How do you smooth the periodogram? There are two things that you need to decide, 1) width of the smoothing window 2) weights that will be applied to the neighboring observations. The combination of width and smoothing gives rise to various types of windows. It is up to the analyst to choose a good way to smooth the periodogram. There is an alternative way to get spectrum estimate. You first calculate the Auto correlation function for M lags. You then do a FFT analysis on this lagged ACF. This method is called Bartlett window. One of the advantages with this method is that you can select the frequencies that you want to use in FFT.
The chapter also discusses confidence intervals around spectrum estimate. The upper and lower bounds of a confidence interval can be computed using a chi-square distribution. In order to set up this confidence interval, it is necessary to determine the equivalent degrees of freedom(edf) for the spectral estimates. I was happy to see this concept of equivalent degrees of freedom coming up in this context. The first time I came across this concept was in relation to local regression. In a normal linear regression framework, degrees of freedom are important. But in the case of local regression, they become mightily important. It is a criterion for selecting a model from competing local regression models. Anyways coming back to this book…. Prior to smoothing, each periodogram intensity estimate has 2 degrees of freedom; after smoothing, the estimated new edf will vary depending upon the width and shape of the smoothing window. These confidence intervals are then used to test the null hypothesis of white noise.
The takeaway from this chapter is
When to use Periodogram? and When to smooth it?.These are the two key decisions that a data analyst should make.
It is always better to go back to the time series, simulate data based on the frequencies shortlisted and check how the signal matches with the original signal
If you have many time series for the variable that you are interested, periodogram might be a better choice as the sampling error can be reduced by studying various time series. The biggest advantage of periodogram is that you get a sense of variance contribution of different frequencies. You also control Type I error for white noise null hypothesis
If you have a single time series, spectrum analysis might be preferred to duck against sampling error. However there are disadvantages as Type I error is inflated. You no longer can talk about partitioning of variance.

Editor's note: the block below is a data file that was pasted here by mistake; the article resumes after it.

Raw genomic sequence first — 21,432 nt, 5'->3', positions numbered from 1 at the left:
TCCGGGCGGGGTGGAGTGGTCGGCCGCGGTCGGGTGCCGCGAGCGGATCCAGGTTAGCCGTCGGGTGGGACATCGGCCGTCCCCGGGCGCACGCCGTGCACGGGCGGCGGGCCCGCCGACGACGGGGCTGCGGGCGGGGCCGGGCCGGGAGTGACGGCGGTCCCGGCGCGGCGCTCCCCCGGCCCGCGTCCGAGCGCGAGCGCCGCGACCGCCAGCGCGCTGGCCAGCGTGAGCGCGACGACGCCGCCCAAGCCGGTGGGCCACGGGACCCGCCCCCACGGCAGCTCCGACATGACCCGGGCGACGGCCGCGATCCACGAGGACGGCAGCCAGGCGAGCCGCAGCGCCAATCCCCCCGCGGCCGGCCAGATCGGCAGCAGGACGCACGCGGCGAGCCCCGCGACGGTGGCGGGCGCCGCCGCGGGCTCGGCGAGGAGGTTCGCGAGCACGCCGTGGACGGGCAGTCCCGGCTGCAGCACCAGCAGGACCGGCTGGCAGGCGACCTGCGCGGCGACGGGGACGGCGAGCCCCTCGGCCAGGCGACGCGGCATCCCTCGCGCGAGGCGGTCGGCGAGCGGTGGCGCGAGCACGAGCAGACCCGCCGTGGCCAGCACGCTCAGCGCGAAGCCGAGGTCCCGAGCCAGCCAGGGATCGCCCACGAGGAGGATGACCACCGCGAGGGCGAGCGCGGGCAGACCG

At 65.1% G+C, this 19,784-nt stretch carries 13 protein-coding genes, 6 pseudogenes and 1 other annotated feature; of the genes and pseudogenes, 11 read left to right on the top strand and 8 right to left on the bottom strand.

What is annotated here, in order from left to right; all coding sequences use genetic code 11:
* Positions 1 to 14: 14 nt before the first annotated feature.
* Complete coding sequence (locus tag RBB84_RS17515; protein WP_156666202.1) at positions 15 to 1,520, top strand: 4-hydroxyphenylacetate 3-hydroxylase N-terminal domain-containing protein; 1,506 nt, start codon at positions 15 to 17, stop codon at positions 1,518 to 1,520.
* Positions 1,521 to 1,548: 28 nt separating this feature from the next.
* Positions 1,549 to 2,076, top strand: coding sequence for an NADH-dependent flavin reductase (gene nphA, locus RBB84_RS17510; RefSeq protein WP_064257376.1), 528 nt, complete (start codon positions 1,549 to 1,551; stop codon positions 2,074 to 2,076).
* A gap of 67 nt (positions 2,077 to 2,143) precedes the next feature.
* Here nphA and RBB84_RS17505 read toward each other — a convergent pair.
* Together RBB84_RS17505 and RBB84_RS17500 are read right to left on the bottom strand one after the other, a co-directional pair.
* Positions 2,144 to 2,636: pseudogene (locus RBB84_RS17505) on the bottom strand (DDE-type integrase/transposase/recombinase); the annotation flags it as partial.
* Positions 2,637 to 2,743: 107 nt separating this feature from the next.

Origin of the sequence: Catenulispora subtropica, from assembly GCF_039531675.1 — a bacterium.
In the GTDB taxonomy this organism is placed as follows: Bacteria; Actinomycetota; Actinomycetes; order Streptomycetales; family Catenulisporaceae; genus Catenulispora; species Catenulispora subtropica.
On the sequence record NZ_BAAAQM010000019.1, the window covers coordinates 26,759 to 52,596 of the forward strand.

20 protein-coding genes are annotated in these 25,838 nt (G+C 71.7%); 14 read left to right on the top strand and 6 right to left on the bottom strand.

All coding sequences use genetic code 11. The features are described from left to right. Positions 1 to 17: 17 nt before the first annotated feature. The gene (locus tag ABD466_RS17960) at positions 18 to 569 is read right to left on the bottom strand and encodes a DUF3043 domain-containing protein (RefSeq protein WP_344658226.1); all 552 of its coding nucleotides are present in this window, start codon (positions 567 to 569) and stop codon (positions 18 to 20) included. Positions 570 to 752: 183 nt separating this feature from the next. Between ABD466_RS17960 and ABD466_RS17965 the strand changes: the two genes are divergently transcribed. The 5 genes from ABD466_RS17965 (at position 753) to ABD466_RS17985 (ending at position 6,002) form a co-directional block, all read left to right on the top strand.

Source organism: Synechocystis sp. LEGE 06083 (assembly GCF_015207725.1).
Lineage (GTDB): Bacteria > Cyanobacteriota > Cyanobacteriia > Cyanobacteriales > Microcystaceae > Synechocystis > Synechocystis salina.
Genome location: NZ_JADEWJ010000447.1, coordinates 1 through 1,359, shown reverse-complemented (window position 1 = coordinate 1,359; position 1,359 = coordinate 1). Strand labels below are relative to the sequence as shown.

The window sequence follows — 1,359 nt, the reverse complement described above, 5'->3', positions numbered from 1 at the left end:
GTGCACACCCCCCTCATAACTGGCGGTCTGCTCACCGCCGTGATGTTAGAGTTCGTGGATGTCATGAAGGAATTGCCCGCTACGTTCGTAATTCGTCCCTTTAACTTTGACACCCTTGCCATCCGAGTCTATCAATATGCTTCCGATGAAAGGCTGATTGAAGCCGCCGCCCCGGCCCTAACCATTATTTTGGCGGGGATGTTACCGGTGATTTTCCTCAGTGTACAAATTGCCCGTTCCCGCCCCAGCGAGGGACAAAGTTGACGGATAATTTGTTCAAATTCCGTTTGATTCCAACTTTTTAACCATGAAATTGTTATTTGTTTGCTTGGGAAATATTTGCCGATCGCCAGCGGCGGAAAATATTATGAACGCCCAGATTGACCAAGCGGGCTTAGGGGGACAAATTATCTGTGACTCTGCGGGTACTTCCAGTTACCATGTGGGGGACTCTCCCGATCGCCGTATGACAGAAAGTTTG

Chapter 7: Summary of Issues for Univariate Time-Series Data
This chapter talks about the various elements that should be a part of univariate spectral analysis report:
Clear description of time series data, the sampling frequency and the length of the time series
Preliminary data screening ( norm distribution checks, transformations etc.)
Trend analysis performed if any
Clear specification of the set of frequencies that are included in the periodogram or spectrum
If periodogram is displayed, clear explanation of the intensity or whatever that is plotted on the y axis needs to be provided
Large values in periodogram or Spectrum analysis should be followed up with statistical significance tests.
List the major or most prominent periodic components. For each of the component, it is appropriate to report the proportion of variance explained , estimated amplitude, and the statistical significance of each component
8. Better to show the fitted time series on the original time series
One of the common problems facing a data analyst is whether to aggregate various time series and then perform a spectral analysis, or, perform spectral analysis on the individual series and then aggregate the result for each frequency. The best way to proceed is to perform spectral analysis on each of the series individually to ascertain any similarities or differences between the spectrum. Depending on the context of the problem, one might be interested in focusing on the differences or similarities. If similarity is the focus of the study, one can always aggregate series for a certain period length and then do a spectral analysis on this aggregated time series.
There is a final section in this chapter that deals with changing parameters. Real life data is noisy and usually stochastic in nature. In all such cases the simple assumption that periodogram is valid for the entire interval of data is simply too naïve. Three methods are described in this chapter. First is the most basic version where the time series is split in to certain chunks and parameters are analyzed to see any obvious breaks in the trend. There are two other methods discussed in the section that I could only understand intuitively, they being, complex demodulation and band-pass filtering. Need to go over these methods from some other book to get my understanding more concrete.